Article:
The onset of a new school year at Northern offers the perfect opportunity for the community to reflect on learning with fresh perspectives, for teachers and students alike. A group of faculty engaged in this spirit of contemplation communally on a retreat September 10-11 at the home of President Alistair Brown. Honest introspection on both personal and institutional levels pervaded the faculty’s time together, as well as the theme of community-building. Dean Karen Walker Freeburg and Dean Blake Walter collaborated to lead our professors in conversation, recentering, prayer, worship, fun, and relaxation.
The retreat began with faculty compiling statements found in Northern publications about traits our graduates embody. In other words, they listed things that we claim students will know, become, and be capable of doing because of their studies here. These learning outcomes were then organized into the categories of ministry skills, ministerial formation, and Christian heritage. After all of that, strategic analysis began as these ideals were juxtaposed with actual student experiences. Exploring both the successes and shortcomings found through this evaluation helped faculty to look at their teaching roles with increased clarity and purpose.
Another major conversation of the gathering was that of racial and gender reconciliation within curriculum and campus culture. Dean Karen Walker Freeburg commented, “these are Kingdom issues which we all agree are important student learning outcomes of their experience at Northern.” The faculty spent time reminiscing milestones in Northern’s history related to justice and equality, including highlighting key leaders of the development along the way. “It was helpful learning for our new faculty and a good time to remember, repent, and celebrate for all of us,” said Karen. This period concluded with everyone making goals and commitments related to further growth in the realms of racial and gender reconciliation.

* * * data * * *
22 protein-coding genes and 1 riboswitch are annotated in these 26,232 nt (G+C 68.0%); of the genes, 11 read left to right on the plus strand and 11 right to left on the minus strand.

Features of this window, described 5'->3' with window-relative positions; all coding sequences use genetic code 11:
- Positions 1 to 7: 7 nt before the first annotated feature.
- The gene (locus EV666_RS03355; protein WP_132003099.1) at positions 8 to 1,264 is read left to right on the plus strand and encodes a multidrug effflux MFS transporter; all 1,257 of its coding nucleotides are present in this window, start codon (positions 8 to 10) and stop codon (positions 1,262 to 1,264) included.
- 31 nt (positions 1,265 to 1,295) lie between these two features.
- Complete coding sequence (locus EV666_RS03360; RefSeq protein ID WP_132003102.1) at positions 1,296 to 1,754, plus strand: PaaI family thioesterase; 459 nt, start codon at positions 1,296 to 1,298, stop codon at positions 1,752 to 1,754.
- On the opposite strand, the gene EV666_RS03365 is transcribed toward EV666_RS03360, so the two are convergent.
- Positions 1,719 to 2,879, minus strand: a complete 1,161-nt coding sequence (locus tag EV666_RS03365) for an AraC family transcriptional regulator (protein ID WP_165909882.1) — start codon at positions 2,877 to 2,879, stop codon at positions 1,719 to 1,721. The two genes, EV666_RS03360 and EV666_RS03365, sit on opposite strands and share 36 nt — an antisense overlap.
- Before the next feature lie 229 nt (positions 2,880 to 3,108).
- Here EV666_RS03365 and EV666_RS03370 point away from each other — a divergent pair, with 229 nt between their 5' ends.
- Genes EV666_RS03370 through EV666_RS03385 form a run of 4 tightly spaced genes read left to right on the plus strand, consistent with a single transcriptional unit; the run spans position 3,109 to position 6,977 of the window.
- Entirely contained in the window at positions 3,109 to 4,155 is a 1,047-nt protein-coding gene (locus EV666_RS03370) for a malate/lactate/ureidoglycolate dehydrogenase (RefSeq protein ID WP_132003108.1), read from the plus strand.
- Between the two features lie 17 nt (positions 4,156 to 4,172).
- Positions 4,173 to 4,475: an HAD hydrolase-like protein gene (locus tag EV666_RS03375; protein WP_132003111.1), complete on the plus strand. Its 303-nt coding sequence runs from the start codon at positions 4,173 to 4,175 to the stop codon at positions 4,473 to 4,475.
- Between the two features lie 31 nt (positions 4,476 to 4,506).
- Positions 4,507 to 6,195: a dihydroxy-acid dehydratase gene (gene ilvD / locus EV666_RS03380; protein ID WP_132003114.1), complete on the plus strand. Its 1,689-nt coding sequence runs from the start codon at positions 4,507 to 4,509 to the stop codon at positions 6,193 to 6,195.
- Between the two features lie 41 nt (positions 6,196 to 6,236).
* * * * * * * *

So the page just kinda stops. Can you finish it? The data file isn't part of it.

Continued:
Fellowship and camaraderie grew among the faculty during the two days as well. In addition to the dynamic group discussions, professors shared meals, prayer, and worship. Seasoned Northern leaders also got to formally welcome Scot McKnight and Cherith Fee Nordling into the teaching community. Reflecting on experiencing the retreat as a newcomer, McKnight commented, “I feel much more comfortable with my colleagues. The family atmosphere of the seminary was manifested at each event.” This was evident between him and David Fitch when the two let their respective Twitter audiences in on some friendly banter about each other’s wardrobes.
Overall the retreat was a major success. In addition to engagement and fun, Walker Freeburg said she was encouraged by the faculty’s “mutual passion for the ministry with which we have been entrusted – training the leaders God has called for the ministry of Jesus Christ’s church.” We’re confident that the gathering wasn’t just a blessing to those who attended, but also to our students who get to learn from rejuvenated professors. We’re grateful for the amazing leaders God has brought to Northern, and are excited to see how they’ll continue to bless our community.
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